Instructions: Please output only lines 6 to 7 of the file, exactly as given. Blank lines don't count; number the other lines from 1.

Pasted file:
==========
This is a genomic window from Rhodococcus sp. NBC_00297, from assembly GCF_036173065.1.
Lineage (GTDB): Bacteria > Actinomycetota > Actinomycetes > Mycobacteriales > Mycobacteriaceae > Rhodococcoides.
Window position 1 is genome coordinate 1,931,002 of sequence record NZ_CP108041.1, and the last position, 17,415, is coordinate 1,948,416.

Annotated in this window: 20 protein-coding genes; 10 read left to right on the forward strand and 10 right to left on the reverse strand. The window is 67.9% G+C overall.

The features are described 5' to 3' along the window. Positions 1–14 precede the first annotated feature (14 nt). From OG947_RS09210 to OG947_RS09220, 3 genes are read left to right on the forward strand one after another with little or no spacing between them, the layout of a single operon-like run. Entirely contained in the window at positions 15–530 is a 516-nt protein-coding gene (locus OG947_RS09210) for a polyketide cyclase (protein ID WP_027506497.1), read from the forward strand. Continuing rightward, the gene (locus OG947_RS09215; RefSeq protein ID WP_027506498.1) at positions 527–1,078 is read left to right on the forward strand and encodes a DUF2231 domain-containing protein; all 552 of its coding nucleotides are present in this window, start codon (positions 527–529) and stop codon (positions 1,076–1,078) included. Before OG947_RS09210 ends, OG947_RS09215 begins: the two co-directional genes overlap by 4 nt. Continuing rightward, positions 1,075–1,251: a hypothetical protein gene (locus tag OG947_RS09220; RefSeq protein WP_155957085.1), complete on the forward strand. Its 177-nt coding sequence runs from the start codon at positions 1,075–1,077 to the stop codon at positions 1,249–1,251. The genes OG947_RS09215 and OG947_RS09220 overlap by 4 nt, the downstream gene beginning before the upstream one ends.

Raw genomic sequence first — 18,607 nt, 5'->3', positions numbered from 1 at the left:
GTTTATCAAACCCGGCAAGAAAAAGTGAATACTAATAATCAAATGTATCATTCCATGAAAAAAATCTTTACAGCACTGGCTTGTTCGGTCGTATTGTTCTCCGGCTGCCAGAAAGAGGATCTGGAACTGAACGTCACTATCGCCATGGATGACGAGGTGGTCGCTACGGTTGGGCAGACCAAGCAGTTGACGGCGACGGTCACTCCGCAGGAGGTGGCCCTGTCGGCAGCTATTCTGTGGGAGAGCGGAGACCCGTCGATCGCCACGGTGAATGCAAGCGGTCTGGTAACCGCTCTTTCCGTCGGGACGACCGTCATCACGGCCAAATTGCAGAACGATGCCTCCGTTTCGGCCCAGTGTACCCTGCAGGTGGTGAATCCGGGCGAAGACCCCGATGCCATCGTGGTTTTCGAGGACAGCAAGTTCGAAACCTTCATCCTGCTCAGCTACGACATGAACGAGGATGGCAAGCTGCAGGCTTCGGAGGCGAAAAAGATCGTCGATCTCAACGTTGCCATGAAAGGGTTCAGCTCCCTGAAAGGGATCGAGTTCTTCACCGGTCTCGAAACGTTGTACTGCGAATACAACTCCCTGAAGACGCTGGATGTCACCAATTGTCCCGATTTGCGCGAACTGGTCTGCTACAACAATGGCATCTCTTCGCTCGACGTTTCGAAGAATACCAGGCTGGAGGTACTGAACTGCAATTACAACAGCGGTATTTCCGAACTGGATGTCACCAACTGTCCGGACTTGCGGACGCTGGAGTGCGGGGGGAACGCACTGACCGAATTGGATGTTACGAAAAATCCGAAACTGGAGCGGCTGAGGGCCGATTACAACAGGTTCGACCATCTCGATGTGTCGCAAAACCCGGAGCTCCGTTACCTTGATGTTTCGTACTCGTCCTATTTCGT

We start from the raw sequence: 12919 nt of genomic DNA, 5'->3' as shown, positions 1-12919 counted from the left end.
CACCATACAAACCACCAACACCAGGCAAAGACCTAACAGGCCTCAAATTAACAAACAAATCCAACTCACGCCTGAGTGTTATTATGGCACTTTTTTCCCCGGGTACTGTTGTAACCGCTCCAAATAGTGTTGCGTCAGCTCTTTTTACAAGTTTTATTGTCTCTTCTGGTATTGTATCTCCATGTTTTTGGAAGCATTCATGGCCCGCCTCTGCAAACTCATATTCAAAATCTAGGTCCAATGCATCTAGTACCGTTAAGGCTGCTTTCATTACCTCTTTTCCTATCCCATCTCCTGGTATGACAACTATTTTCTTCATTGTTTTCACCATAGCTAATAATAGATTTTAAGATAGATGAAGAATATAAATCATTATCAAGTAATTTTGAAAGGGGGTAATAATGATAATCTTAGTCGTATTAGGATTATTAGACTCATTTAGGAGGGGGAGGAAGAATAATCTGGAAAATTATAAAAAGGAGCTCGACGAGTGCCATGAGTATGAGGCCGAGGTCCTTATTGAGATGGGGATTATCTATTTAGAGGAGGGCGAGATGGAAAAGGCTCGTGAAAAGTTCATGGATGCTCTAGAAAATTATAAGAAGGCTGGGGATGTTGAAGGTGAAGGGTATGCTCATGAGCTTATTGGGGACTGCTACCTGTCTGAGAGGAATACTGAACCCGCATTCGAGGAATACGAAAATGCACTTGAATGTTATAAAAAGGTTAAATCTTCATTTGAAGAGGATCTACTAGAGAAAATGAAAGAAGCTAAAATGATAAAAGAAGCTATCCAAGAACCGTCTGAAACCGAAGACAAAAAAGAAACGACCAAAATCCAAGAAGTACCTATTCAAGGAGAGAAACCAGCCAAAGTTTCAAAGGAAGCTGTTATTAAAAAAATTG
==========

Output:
Raw genomic sequence first — 18,607 nt, 5'->3', positions numbered from 1 at the left:
GTTTATCAAACCCGGCAAGAAAAAGTGAATACTAATAATCAAATGTATCATTCCATGAAAAAAATCTTTACAGCACTGGCTTGTTCGGTCGTATTGTTCTCCGGCTGCCAGAAAGAGGATCTGGAACTGAACGTCACTATCGCCATGGATGACGAGGTGGTCGCTACGGTTGGGCAGACCAAGCAGTTGACGGCGACGGTCACTCCGCAGGAGGTGGCCCTGTCGGCAGCTATTCTGTGGGAGAGCGGAGACCCGTCGATCGCCACGGTGAATGCAAGCGGTCTGGTAACCGCTCTTTCCGTCGGGACGACCGTCATCACGGCCAAATTGCAGAACGATGCCTCCGTTTCGGCCCAGTGTACCCTGCAGGTGGTGAATCCGGGCGAAGACCCCGATGCCATCGTGGTTTTCGAGGACAGCAAGTTCGAAACCTTCATCCTGCTCAGCTACGACATGAACGAGGATGGCAAGCTGCAGGCTTCGGAGGCGAAAAAGATCGTCGATCTCAACGTTGCCATGAAAGGGTTCAGCTCCCTGAAAGGGATCGAGTTCTTCACCGGTCTCGAAACGTTGTACTGCGAATACAACTCCCTGAAGACGCTGGATGTCACCAATTGTCCCGATTTGCGCGAACTGGTCTGCTACAACAATGGCATCTCTTCGCTCGACGTTTCGAAGAATACCAGGCTGGAGGTACTGAACTGCAATTACAACAGCGGTATTTCCGAACTGGATGTCACCAACTGTCCGGACTTGCGGACGCTGGAGTGCGGGGGGAACGCACTGACCGAATTGGATGTTACGAAAAATCCGAAACTGGAGCGGCTGAGGGCCGATTACAACAGGTTCGACCATCTCGATGTGTCGCAAAACCCGGAGCTCCGTTACCTTGATGTTTCGTACTCGTCCTATTTCGT